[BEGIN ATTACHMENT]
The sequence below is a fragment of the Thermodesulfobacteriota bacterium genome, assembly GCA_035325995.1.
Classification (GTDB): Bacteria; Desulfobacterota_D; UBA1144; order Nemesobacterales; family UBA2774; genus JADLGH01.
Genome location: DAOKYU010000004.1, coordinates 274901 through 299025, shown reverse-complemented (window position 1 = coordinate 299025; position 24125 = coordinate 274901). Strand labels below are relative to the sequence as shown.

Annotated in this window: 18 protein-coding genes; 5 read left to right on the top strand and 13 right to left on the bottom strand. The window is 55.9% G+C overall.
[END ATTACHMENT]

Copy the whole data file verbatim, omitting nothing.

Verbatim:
The sequence below is a fragment of the Thermodesulfobacteriota bacterium genome, assembly GCA_035325995.1.
Classification (GTDB): Bacteria; Desulfobacterota_D; UBA1144; order Nemesobacterales; family UBA2774; genus JADLGH01.
Genome location: DAOKYU010000004.1, coordinates 274901 through 299025, shown reverse-complemented (window position 1 = coordinate 299025; position 24125 = coordinate 274901). Strand labels below are relative to the sequence as shown.

Annotated in this window: 18 protein-coding genes; 5 read left to right on the top strand and 13 right to left on the bottom strand. The window is 55.9% G+C overall.